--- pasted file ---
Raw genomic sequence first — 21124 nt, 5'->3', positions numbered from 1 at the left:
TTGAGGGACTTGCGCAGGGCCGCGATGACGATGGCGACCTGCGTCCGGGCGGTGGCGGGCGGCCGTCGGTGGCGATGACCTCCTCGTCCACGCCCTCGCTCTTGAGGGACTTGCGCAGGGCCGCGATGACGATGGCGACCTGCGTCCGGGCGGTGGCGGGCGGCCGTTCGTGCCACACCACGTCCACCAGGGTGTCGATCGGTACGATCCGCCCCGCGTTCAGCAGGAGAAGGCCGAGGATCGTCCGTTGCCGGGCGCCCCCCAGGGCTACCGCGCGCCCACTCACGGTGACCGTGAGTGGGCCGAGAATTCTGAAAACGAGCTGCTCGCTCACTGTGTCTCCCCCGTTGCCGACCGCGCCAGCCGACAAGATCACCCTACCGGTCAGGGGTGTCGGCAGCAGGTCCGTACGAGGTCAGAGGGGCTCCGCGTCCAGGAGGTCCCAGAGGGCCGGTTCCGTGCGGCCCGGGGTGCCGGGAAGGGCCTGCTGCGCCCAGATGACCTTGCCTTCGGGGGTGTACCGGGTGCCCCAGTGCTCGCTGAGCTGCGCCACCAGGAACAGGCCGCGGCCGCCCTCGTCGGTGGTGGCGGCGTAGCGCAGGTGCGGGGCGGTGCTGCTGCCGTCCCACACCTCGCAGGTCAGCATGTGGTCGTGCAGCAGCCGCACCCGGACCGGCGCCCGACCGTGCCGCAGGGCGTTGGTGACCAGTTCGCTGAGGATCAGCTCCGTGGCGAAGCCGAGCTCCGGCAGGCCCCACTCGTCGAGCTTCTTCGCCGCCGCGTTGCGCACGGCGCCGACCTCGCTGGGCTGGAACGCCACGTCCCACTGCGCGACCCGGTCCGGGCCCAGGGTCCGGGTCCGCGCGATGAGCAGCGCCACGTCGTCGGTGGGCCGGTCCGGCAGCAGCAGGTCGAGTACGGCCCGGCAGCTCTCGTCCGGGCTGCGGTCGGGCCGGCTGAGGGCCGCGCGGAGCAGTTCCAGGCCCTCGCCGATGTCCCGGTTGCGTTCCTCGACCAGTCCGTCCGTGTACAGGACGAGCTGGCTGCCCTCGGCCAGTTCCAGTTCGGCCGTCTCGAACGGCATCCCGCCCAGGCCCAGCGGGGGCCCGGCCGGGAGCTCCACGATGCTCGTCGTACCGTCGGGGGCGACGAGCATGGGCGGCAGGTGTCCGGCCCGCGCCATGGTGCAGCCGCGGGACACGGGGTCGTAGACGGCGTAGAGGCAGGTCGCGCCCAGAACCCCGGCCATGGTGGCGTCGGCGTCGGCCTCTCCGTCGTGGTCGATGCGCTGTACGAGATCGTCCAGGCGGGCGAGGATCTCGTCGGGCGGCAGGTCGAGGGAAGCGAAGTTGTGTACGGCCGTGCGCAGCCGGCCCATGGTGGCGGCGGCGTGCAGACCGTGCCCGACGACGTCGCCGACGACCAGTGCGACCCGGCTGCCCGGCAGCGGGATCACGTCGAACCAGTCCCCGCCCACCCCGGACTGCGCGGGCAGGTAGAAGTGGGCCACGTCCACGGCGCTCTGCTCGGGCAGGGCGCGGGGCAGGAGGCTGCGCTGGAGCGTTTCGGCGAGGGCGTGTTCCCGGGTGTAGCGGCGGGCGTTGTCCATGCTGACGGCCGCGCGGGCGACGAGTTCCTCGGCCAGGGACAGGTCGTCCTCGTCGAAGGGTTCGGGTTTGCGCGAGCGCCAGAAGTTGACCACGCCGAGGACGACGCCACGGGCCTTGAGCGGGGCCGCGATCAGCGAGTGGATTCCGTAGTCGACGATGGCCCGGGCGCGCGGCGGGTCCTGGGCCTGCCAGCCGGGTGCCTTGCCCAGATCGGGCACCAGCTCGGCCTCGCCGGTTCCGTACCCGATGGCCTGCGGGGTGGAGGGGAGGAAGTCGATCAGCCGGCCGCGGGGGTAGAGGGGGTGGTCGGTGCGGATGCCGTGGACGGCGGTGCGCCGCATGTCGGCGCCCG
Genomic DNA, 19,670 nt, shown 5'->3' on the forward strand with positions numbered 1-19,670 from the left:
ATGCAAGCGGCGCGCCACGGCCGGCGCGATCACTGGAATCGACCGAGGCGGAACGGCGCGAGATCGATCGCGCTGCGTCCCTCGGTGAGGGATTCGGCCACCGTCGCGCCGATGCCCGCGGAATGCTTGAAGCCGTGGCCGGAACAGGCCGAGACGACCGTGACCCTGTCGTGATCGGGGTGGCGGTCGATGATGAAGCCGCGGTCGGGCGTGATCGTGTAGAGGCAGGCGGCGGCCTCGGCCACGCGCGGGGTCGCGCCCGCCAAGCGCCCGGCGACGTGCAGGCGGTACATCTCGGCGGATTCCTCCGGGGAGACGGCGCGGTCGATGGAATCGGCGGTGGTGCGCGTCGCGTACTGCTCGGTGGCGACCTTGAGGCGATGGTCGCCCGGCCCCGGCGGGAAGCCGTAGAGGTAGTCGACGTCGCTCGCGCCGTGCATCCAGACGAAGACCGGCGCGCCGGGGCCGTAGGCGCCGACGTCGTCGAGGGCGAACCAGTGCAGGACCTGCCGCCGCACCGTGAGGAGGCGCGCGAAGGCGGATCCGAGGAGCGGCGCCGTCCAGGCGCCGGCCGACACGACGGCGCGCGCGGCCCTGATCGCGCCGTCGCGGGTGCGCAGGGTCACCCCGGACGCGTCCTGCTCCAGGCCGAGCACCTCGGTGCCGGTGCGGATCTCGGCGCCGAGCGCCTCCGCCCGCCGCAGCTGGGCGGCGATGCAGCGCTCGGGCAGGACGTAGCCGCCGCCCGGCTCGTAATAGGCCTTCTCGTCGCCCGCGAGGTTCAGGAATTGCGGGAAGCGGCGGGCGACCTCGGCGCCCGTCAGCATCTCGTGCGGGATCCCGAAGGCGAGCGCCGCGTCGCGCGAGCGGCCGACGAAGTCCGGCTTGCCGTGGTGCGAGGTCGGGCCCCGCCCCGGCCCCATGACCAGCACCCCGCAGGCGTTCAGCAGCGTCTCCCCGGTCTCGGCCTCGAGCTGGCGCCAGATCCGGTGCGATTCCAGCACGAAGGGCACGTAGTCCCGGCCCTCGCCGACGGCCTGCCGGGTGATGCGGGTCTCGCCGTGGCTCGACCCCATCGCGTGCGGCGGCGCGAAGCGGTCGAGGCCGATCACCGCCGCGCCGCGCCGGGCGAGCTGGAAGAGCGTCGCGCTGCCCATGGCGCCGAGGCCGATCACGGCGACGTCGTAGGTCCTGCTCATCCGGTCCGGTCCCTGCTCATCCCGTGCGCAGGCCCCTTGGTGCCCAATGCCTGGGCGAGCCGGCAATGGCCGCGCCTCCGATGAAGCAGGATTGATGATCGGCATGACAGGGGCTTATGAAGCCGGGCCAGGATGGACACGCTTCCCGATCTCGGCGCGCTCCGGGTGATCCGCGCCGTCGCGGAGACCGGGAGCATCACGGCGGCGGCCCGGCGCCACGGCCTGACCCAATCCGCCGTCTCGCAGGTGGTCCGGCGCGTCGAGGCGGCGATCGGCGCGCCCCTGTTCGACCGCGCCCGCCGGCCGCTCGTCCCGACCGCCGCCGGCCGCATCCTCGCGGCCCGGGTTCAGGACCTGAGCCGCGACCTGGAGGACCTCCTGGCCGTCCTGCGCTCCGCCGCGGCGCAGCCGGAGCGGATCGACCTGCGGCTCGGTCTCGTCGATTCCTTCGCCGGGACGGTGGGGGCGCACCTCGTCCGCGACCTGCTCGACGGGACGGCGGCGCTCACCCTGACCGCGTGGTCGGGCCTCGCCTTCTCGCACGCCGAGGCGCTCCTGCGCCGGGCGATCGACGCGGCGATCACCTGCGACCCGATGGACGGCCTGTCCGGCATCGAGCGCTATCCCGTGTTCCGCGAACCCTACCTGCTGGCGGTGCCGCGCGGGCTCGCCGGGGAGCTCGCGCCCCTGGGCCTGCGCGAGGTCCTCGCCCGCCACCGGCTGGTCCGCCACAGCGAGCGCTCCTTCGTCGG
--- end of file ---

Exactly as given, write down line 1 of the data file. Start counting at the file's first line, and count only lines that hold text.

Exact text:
Raw genomic sequence first — 21124 nt, 5'->3', positions numbered from 1 at the left: